More than 250 resident doctors, nurses, medical officers and interns of the University College Hospital (UCH) in Ibadan, Oyo State, have not been paid their salaries since January 2021, FIJ can report.
The non-payment of their salaries is due to the refusal of UCH to migrate the aforementioned staff to the Integrated Payroll and Personal Information System (IPIS) as ordered by the Federal Government.
Established in 2007, the IPPIS system is responsible for paying salaries and wages directly to the bank accounts of Federal Government employees such as UCH staff.
In February 2020, the IPPIS department of the Office of the Accountant General of the Federation (OAGF) told UCH to migrate staff of the hospital to the new payment platform.
UCH sources told FIJ that many of the hospital staff, including nurses, consultants, non-doctors and even cleaners, enrolled to the new IPPIS platform but the Chief Medical Director of UCH, Prof Abiodun Otegbayo “still secluded some doctors”.
Meanwhile, details of the secluded doctors could not be captured by the IPPIS officials due to the Covid-19 pandemic that crippled the activities of the Nigeria health care system.
“For the remainder of 2020, IPPIS never came back, maybe because of COVID. And more doctors were employed; in fact, quite a lot were taken, increasing our number to about 256,” one of the affected doctors told FIJ.
“In November 2020, the Federal Government released a circular. They wanted the migration of all staff to IPPIS all of a sudden because they noticed a lot of corruption in the former platform.”
THE ALLEGATION OF CORRUPTION
FIJ gathered from sources in the hospital that the UCH management is reluctant to enroll the 256 doctors and other medical staff to the IPPIS because it will stop its corruption network.
“When the IPPIS came, UCH was the last hospital that finally accepted it. This is because a lot of corruption is happening here. Many of the admin staff are living way above their salaries, another source told FIJ.
“The thing that the doctors earning more than them will not be able to afford, they can afford them comfortably. We even learnt that there are some admin staffwho have two to three filling stations.
“Some of them own cars that their salaries in the next 10 years cannot buy. Some of them build houses and live in mansions.”
FIJ gathered that some of the admin staff had collected bribes and promised people some job slots. Our findings reveal that those who had been promised slots haven’t gotten their appointment letter.
“So when the IPPIS comes and captures those that are genuine staff, what will happen is that they will not be able to fulfill their part of the bargain to bring them in.
“Right now, they are trying to press the Federal Government so that those people will be given appointment. And the Federal Government is making its stand that the nation is in crisis. They cannot bring in new people right now.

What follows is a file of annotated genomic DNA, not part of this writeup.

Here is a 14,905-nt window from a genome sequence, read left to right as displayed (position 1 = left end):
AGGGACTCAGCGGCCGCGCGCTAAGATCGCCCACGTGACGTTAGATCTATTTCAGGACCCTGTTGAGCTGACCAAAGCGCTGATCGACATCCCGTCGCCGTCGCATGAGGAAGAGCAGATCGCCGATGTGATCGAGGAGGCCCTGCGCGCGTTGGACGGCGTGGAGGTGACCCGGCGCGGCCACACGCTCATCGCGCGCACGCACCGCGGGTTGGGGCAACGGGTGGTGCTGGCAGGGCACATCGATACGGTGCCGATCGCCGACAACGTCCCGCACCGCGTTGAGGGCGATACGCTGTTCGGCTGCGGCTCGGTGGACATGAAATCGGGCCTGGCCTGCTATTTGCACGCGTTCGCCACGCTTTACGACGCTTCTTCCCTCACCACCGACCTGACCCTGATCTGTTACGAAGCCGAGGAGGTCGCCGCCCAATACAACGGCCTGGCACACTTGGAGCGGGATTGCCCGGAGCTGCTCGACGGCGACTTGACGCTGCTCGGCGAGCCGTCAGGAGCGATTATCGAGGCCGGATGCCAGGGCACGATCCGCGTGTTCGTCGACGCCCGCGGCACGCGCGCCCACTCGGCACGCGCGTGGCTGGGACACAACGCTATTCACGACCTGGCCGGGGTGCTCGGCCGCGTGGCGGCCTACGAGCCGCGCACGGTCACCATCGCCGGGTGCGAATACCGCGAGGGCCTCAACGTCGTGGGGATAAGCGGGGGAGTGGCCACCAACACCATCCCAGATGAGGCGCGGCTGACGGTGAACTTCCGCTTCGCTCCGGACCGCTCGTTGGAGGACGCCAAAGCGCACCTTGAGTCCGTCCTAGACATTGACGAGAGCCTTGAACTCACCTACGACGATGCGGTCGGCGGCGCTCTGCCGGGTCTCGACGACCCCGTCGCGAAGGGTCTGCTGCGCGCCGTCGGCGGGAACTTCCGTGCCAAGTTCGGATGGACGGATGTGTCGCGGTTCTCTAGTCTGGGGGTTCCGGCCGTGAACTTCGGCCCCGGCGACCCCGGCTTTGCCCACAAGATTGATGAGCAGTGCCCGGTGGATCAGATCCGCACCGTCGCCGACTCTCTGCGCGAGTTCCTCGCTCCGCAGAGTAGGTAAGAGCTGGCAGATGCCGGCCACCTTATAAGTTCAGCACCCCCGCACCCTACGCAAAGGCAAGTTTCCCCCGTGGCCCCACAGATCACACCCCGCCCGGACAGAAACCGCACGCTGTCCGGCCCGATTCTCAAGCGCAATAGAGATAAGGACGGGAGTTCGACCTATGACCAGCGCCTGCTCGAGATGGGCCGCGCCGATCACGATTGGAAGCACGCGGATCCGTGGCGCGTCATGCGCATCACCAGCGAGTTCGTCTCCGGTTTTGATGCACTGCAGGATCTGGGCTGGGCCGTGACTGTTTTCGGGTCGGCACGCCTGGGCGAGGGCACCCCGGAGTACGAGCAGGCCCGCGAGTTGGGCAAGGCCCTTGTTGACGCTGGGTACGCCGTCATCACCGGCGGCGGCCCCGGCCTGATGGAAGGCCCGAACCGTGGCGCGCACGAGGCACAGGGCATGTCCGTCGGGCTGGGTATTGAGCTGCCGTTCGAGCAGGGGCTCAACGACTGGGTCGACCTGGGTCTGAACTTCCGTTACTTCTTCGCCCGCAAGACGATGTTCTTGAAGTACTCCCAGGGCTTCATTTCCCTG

“We are in the middle of the Federal Government not wanting new staff, and the criminals who have collected bribes, or want to bring in their brother and sisters into the system.”
TEARS, HUNGER AND PAIN
On Thursday, doctors, nurses and other medical officers who have not been paid their four months salaries marched to the CMD’s office to express their displeasure. After the seemingly peaceful meeting, many of the aggrieved workers said the CMD’s words were depressing. They stressed that there was no hope of getting their salaries soon.
Some of the doctors who spoke to FIJ on the condition of anonymity said their homes were in agony because they have not been paid.
A doctor who confided in FIJ said that feeding his family has been a challenge despite working day and night at UCH.
“I am currently demoralised; it is hard feeding my family as I talk to you,” the doctor said. “Imagine you as a doctor attending to people and you have not been paid. I work so hard. I know a colleague that has been in the hospital for the whole week. You just keep working but no salary.”
One doctor said he knows many others who are now in tears and pains because of “this non-payment of salaries.” He said some doctors’ children have been out of school because their parents could not pay their school fees.
“Now we say we are tired. We say give us our pay; anything you guys want to settle, settle it; but don’t let us suffer for whatever you want to settle.”
When contacted, Toye Akinrinlola, the Head of Information Department of UCH, said the problem wasn’t peculiar to the hospital as all the teaching hospitals in the country were affected.
“The issue is not UCH’s negligence; it is at the national level,” he said. “All the teaching and tertiary hospitals are affected. However, the matter is being addressed at the national level.”
Although Akinrinola claimed that the number of doctors quoted above as affected wasn’t correct, he refused to give the actual figure.
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